The contemporary city is increasingly being labeled as a smart city consisting of both physical and virtual spaces. This digital augmentation of urban life sets the scene for urban recommender systems to help citizens dealing with the abundance of digital information and corresponding choice overload, for example, by recommending the best place to have dinner based on your personal profile. There are, however, concerns that this kind of algorithmic filtering could lead to homogenization of urban experiences and a decline of social cohesion among citizens. To overcome this issue, scholars increasingly encourage the introduction of serendipity in all types of recommender systems. Nonetheless, it remains unclear how this can be achieved in practice. In this work, we study user evaluations of serendipity in urban recommender systems through a survey among 1,641 citizens. More specifically, we study which characteristics of recommended items contribute to serendipitous experiences and to what extent this increases user satisfaction and conversion. Our results align with findings in other application domains in the sense that there is a strong relation between the relevance and novelty of recommendations and the corresponding experienced serendipity. Moreover, serendipitous recommendations are found to increase the chance of users following up on these recommendations.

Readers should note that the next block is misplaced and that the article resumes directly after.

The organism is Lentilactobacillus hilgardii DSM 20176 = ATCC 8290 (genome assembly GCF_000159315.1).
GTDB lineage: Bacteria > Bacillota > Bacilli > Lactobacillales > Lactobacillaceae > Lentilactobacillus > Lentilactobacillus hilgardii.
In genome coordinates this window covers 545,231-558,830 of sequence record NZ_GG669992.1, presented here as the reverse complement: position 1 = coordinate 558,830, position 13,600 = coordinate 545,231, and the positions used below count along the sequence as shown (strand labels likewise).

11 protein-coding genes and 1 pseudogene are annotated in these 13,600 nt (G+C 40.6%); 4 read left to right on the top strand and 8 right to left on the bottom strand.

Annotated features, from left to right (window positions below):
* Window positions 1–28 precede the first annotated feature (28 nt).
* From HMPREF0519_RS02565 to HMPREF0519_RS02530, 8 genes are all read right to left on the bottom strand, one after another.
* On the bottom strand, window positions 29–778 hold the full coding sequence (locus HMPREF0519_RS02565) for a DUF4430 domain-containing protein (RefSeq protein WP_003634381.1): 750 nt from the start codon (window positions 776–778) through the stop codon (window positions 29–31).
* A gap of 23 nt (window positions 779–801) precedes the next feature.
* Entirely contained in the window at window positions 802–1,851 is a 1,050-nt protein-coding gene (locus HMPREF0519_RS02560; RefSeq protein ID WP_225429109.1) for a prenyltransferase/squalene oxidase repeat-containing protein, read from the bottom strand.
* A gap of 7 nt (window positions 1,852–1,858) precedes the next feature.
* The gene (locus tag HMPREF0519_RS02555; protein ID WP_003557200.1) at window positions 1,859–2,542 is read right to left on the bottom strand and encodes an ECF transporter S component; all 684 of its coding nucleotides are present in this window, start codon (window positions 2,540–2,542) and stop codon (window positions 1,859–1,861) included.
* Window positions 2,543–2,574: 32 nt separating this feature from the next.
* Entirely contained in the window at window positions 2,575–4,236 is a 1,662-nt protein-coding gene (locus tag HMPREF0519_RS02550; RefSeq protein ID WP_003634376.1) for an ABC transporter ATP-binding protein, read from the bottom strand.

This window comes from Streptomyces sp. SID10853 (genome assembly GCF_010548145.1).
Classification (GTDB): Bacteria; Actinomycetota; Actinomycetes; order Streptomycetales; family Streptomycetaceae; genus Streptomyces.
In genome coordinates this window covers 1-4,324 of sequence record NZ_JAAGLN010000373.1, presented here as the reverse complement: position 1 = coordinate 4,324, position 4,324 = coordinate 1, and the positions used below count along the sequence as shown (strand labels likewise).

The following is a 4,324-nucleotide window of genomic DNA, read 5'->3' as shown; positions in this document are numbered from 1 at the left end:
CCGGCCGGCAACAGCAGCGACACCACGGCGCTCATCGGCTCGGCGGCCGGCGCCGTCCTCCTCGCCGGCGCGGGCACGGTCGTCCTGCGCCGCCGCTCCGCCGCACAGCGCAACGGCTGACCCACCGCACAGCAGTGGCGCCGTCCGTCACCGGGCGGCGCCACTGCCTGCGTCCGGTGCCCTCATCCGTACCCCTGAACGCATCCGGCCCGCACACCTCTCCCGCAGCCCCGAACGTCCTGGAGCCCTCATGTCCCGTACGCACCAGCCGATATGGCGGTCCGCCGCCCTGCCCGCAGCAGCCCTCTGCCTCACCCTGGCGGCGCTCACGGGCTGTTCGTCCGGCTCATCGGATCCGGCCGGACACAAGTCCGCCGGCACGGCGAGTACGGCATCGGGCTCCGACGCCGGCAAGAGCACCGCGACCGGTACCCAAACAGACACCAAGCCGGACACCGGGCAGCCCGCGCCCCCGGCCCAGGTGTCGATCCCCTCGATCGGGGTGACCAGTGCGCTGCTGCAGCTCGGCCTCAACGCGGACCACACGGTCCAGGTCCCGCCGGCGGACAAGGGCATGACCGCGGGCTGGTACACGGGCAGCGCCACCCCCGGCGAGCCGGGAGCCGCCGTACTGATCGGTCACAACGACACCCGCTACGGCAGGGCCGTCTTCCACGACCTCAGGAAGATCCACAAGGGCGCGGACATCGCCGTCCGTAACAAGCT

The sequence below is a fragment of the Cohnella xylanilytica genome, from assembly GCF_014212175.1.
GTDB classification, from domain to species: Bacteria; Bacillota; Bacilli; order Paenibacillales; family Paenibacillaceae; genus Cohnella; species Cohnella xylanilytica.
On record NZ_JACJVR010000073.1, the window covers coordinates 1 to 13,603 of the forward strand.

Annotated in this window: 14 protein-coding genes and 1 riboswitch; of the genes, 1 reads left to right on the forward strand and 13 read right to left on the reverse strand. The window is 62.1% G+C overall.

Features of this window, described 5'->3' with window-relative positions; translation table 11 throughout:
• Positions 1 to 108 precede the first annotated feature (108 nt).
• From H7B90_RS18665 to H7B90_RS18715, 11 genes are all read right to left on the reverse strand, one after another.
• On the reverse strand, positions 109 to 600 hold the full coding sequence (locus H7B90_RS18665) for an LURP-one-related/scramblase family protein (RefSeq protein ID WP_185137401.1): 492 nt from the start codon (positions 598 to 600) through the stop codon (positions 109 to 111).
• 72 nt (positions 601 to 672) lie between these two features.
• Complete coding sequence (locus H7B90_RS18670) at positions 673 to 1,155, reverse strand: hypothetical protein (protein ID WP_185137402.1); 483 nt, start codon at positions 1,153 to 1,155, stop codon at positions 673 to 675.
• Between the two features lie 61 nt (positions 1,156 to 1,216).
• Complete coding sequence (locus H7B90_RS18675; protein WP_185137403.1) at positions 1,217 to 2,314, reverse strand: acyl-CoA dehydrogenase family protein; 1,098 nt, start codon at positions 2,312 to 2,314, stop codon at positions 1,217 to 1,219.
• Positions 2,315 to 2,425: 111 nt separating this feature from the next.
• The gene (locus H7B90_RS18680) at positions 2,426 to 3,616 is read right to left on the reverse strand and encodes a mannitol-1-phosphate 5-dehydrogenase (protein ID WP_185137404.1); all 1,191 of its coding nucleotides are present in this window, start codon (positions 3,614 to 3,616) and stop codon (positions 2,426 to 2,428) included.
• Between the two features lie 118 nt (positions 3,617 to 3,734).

|Pagina's (van-tot)||1– 12|
|Tijdschrift||Journal of The Association For Information Science And Technology|
|Status||Published - 21 jul 2021|